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Wednesday, 1 January 2020
Notes on the Fiasco In Kuala Lumpur
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by Hugh Fitzgerald

All 57 Muslim states were invited to the meeting in Kuala Lumpur of representatives of the worldwide Umma. But only twenty, a little more than one-third, bothered to send delegations. And many of those delegations were led not by heads of state, but by those lower down on the political totem pole. Among those that did not take part were four of the most important Muslim countries — Saudi Arabia, the U.A.E., Egypt, and Pakistan. Prime Minister Imran Khan’s decision to pull out – after having said that he would be present — was particularly humiliating for the meeting’s organizers, for Pakistan had been, with Malaysia and Turkey, one of the three original promoters of the meeting. And the circumstances of his change of heart were even more embarrassing: having said he would attend, Imran Khan was summoned to Riyadh by the Saudi Crown Prince and read the riot act, after which Khan announced that he would not be attending the meeting after all. Nor would Pakistani be sending a delegation. To make matters worse, the O.I.C., based in Saudi Arabia and largely controlled by it, issued a blistering attack on the Kuala Lumpur meeting as deliberately intended to undermine the O.I.C.’s authority.

“We’ll Always Have Palestine”

Meanwhile, in his opening speech, Iran’s President Rouhani blamed “serious security threats” facing the Muslim world, and the Middle East in particular, on the “Zionist regime.” Rouhani said the plight of the Palestinians remains the most important issue in the Muslim world.

Hassan Rouhani insists that the main “security threat” facing the Muslim world is the “Zionist regime.” Even Mahathir Mohamed, the genial antisemite and Prime Minister of Malaysia, in his opening address nowhere mentioned the “Palestinians” or the “Zionist regime.” Many of the world’s Muslims no longer regard the “Palestinians” as a central issue; Iran is now seen as the greatest security threat to the world’s Sunni states. They have plenty of evidence to support this view. It is Iran that is supporting the Shi’a Houthis in Yemen, hoping to turn that war-ravaged country into an Iranian ally that could threaten, possibly even with Iranian bases, its northern neighbor, Saudi Arabia. It is Iran that has supported the despot Bashar Assad, an Alawite (the Alawites are regarded as Shi’a Muslims), in the Syrian civil war, even as his regime caused five million Syrians to flee the country, and another six million to be internally displaced. It is Iran’s proxy Hezbollah that in Lebanon has opposed the recent popular protests, and instead supported the corrupt ruling elite that the Lebanese — including many Shi’a – want to see resign. In Iraq there have been widespread, often violent demonstrations, not just against the government for its mismanagement and corruption, but also because it is seen as beholden to Iran. In November the Iranian consulate in Najaf – a Shi’a city — was burned down. Protesters around the country shout “Out, out, Iran.” President Rouhani doesn’t see Iran’s interference in Yemen, Syria, Iraq, and Lebanon as a “serious security threat,” but many Muslims in those countries, and in neighboring states (Saudi Arabia, U.A.E., Bahrain, Egypt) beg to differ.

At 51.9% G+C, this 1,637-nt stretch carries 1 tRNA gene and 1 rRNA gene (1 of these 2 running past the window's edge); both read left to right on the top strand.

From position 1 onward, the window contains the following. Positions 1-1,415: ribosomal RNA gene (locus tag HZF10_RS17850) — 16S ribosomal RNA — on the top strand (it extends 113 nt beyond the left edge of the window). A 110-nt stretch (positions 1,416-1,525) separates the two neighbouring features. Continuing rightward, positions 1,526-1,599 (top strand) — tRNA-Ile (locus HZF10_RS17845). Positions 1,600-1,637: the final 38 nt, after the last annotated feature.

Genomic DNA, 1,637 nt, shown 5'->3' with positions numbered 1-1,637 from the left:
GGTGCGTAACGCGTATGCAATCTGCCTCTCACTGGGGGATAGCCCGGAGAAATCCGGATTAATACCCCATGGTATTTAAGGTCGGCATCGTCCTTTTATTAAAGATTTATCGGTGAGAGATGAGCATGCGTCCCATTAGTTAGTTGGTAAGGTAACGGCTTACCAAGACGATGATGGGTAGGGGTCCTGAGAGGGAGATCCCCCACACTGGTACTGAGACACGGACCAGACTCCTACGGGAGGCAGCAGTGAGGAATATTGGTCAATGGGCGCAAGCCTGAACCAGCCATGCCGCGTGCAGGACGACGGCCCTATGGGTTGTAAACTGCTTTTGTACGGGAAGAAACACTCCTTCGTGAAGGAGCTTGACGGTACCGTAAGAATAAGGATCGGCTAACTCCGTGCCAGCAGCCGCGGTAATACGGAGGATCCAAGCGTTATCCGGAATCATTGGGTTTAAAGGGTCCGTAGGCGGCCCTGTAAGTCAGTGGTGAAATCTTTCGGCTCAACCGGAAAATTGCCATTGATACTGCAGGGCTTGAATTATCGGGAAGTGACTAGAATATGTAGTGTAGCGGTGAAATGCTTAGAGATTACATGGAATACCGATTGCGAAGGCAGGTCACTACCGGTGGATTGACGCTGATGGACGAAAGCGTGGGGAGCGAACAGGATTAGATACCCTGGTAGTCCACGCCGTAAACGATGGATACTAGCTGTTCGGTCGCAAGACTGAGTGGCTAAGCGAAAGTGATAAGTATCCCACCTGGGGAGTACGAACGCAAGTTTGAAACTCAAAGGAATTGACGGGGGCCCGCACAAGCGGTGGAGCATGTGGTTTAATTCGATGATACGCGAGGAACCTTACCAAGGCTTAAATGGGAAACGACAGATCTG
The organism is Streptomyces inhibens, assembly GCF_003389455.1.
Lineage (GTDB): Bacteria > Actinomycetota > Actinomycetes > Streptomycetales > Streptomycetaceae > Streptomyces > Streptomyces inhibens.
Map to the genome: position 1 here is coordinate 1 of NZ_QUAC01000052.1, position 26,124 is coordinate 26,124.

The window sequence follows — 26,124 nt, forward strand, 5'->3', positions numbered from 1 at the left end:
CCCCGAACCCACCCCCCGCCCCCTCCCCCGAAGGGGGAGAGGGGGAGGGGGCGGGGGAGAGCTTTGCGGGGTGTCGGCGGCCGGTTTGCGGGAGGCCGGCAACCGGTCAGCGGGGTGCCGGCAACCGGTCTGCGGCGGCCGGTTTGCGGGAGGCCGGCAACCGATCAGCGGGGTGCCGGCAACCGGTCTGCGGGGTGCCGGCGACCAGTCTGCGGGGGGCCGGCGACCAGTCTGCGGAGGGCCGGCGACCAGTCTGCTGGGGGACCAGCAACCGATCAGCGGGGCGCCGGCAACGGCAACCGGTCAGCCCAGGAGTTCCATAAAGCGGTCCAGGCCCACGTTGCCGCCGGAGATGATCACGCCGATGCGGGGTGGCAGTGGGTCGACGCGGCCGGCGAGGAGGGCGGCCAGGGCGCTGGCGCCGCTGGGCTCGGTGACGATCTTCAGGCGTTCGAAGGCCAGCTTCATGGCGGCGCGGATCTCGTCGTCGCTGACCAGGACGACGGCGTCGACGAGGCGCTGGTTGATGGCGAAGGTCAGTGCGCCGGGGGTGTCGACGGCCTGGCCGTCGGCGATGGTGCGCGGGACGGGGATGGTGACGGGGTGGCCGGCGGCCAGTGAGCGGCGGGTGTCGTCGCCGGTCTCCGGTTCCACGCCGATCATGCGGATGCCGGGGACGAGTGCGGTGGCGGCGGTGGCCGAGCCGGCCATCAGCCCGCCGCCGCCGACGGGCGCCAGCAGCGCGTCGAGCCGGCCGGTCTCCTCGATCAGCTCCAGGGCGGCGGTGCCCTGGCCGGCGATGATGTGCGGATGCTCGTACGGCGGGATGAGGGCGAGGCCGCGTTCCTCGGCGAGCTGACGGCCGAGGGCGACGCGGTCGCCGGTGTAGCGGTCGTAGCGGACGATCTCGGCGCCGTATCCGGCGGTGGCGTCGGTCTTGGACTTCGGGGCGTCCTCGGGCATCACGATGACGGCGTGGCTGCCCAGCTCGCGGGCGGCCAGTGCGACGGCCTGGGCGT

As for the “plight of the Palestinians” being “the most important issue in the Muslim world,” as Rouhani insisted, is it more important than the 1-3 million Muslim Uighurs who are now being held in “re-education” camps by the Chinese? Is it more important than the 780,000 Muslim Rohingyas who have fled Myanmar for Bangladesh? Is it more important than the threat of the Islamic State, which may have lost its “caliphate” in Iraq and Syria but remains a threat, with a significant presence in the Sinai, Libya, Algeria, and Somalia?

Rouhani went on to claim that “the war in Syria, Yemen, and riots and turbulence in Iraq, Lebanon, Libya and Afghanistan is the outcome of the combination of domestic extremism and foreign intervention.”

That’s quite right, but not in the way Rouhani wants us to believe. The war in Syria is the consequence of the Syrian people becoming fed up with the corrupt and cruel rule of Bashar Assad, but it is Iran that, through its “foreign intervention,” shored Assad up and helped him to win the civil war, even if it meant destroying much of Syria. In Yemen, the “foreign intervention” Rouhani is alluding to is that of Saudi Arabia, but Iran has been interfering just as much through its support, with weapons and money, of the rebel Houthis.

As for the “riots and turbulence in Iraq, Lebanon, Libya and Afghanistan,” in two of those countries – Iraq and Lebanon – Iran has interfered far more than any other Muslim country, as the street protests (those “riots and turbulence”) against that interference, through its puppet Hezbollah (in Lebanon) and through other Shi’a militias (in Iraq), testify.

Calling Iran a “model of resistance,” Rouhani also urged the Muslim world to develop its own economic framework “to save it from the domination of the US dollar and the American financial regime.”